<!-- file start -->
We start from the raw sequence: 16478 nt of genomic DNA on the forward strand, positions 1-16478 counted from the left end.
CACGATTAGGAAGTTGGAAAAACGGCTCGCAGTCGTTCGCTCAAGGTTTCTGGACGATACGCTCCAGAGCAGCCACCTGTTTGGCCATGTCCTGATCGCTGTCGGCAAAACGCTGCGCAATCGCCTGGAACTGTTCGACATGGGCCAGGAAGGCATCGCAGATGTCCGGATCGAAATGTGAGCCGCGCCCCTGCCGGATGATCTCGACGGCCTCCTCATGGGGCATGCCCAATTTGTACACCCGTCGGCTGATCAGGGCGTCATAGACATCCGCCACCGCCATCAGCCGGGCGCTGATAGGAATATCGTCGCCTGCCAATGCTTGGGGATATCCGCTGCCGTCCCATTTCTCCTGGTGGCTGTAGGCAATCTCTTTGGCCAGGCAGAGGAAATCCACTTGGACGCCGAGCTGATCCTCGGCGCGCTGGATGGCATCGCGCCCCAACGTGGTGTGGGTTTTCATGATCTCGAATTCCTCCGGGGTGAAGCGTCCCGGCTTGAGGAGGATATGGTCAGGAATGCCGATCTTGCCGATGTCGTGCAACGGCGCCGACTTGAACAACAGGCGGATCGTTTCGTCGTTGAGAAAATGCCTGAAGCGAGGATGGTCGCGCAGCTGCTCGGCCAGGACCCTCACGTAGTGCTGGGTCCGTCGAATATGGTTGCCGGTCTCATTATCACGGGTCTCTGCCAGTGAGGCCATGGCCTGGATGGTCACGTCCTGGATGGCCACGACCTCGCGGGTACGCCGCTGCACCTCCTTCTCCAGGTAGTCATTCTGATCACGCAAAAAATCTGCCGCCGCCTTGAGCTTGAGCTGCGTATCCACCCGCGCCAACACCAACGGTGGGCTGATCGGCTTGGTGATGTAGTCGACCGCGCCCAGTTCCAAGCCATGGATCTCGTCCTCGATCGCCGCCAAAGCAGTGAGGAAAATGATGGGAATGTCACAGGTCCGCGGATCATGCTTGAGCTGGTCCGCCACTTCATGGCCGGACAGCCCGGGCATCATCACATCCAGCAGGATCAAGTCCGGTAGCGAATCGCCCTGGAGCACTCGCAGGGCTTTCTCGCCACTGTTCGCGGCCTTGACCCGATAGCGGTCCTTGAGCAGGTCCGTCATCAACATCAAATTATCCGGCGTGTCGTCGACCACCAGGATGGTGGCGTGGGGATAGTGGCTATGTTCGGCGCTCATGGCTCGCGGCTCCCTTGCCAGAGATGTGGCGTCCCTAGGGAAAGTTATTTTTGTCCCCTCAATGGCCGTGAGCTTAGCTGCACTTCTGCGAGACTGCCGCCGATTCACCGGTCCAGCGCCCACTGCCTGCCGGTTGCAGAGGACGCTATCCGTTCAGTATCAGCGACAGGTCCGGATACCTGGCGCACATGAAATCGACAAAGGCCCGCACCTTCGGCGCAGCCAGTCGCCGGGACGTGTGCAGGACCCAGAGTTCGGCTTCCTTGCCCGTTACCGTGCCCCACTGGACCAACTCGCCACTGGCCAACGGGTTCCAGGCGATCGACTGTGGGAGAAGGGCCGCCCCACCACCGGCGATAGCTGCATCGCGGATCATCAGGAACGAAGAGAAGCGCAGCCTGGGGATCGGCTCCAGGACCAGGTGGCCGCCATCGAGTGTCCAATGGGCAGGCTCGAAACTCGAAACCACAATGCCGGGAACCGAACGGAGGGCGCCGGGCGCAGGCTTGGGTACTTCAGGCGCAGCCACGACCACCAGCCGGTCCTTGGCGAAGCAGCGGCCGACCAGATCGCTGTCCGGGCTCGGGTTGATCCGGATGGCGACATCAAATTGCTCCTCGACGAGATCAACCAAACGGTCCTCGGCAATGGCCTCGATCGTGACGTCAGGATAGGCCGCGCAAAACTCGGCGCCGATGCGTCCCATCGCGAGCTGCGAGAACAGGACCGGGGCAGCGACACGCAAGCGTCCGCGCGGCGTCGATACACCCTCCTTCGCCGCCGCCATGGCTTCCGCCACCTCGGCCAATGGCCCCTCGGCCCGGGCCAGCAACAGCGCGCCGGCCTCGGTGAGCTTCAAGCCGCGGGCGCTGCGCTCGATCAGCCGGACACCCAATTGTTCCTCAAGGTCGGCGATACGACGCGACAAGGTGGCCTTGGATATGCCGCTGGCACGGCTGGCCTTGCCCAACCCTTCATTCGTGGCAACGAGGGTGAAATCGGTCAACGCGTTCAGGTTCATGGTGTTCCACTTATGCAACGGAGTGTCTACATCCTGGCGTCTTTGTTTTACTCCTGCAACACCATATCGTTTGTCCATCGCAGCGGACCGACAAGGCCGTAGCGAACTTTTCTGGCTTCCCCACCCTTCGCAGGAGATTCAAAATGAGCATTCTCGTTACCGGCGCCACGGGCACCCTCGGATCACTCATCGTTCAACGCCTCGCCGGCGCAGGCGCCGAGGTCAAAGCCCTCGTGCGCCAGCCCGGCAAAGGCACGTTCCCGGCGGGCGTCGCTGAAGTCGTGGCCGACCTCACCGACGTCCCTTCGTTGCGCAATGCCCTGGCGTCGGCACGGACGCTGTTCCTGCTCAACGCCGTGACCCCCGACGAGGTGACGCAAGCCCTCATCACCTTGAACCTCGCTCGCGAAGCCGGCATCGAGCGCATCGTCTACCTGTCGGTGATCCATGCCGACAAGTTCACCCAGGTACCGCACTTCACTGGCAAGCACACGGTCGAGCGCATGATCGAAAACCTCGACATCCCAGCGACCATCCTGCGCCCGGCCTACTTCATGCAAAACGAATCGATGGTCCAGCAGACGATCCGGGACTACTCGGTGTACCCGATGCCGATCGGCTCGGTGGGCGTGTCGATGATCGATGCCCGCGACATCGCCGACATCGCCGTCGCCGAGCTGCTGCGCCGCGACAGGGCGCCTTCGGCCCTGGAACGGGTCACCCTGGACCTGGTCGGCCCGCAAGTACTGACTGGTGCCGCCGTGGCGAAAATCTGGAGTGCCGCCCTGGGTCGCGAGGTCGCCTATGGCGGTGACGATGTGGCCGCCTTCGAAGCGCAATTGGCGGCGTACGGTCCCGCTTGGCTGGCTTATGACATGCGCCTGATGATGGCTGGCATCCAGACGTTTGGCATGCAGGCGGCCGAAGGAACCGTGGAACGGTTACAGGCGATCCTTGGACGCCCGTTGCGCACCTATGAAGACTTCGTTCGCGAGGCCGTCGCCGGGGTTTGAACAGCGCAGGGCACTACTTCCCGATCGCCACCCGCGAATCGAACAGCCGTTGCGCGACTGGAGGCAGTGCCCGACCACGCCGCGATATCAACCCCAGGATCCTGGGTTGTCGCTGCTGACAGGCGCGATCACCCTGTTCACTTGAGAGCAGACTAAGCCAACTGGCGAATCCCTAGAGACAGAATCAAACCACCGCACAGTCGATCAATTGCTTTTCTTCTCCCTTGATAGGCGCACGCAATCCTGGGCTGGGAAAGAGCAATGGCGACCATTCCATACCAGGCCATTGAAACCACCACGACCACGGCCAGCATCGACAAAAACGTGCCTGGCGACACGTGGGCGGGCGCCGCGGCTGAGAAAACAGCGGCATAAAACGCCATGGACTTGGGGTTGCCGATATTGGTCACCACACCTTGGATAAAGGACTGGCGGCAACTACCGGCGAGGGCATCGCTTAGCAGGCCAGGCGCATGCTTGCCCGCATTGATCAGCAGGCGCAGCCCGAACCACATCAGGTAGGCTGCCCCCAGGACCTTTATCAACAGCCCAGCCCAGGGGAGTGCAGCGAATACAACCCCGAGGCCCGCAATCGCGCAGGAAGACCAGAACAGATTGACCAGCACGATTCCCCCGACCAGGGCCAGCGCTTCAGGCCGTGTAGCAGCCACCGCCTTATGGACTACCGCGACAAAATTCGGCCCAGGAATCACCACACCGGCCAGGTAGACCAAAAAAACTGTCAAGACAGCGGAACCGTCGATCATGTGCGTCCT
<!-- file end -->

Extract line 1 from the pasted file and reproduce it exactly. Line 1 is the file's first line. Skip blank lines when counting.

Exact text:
We start from the raw sequence: 16478 nt of genomic DNA on the forward strand, positions 1-16478 counted from the left end.